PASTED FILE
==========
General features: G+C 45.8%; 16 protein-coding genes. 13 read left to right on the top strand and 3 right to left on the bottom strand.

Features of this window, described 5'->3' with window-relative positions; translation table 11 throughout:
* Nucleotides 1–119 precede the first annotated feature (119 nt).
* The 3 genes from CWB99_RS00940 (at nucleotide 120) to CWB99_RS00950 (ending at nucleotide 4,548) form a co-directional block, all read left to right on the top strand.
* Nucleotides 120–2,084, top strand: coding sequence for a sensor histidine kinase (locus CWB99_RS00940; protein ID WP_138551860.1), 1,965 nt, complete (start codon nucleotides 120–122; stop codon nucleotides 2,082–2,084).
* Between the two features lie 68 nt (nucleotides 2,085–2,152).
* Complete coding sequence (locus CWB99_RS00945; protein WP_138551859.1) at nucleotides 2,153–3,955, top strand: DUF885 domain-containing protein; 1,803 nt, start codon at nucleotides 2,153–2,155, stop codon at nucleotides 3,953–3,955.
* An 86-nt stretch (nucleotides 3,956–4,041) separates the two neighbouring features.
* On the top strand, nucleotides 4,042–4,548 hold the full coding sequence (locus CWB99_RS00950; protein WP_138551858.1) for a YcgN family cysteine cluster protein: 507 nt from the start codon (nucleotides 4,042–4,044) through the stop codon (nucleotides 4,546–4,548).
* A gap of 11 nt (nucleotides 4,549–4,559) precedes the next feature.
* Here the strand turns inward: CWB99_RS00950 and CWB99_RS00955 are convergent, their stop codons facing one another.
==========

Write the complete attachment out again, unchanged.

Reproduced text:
General features: G+C 45.8%; 16 protein-coding genes. 13 read left to right on the top strand and 3 right to left on the bottom strand.

Features of this window, described 5'->3' with window-relative positions; translation table 11 throughout:
* Nucleotides 1–119 precede the first annotated feature (119 nt).
* The 3 genes from CWB99_RS00940 (at nucleotide 120) to CWB99_RS00950 (ending at nucleotide 4,548) form a co-directional block, all read left to right on the top strand.
* Nucleotides 120–2,084, top strand: coding sequence for a sensor histidine kinase (locus CWB99_RS00940; protein ID WP_138551860.1), 1,965 nt, complete (start codon nucleotides 120–122; stop codon nucleotides 2,082–2,084).
* Between the two features lie 68 nt (nucleotides 2,085–2,152).
* Complete coding sequence (locus CWB99_RS00945; protein WP_138551859.1) at nucleotides 2,153–3,955, top strand: DUF885 domain-containing protein; 1,803 nt, start codon at nucleotides 2,153–2,155, stop codon at nucleotides 3,953–3,955.
* An 86-nt stretch (nucleotides 3,956–4,041) separates the two neighbouring features.
* On the top strand, nucleotides 4,042–4,548 hold the full coding sequence (locus CWB99_RS00950; protein WP_138551858.1) for a YcgN family cysteine cluster protein: 507 nt from the start codon (nucleotides 4,042–4,044) through the stop codon (nucleotides 4,546–4,548).
* A gap of 11 nt (nucleotides 4,549–4,559) precedes the next feature.
* Here the strand turns inward: CWB99_RS00950 and CWB99_RS00955 are convergent, their stop codons facing one another.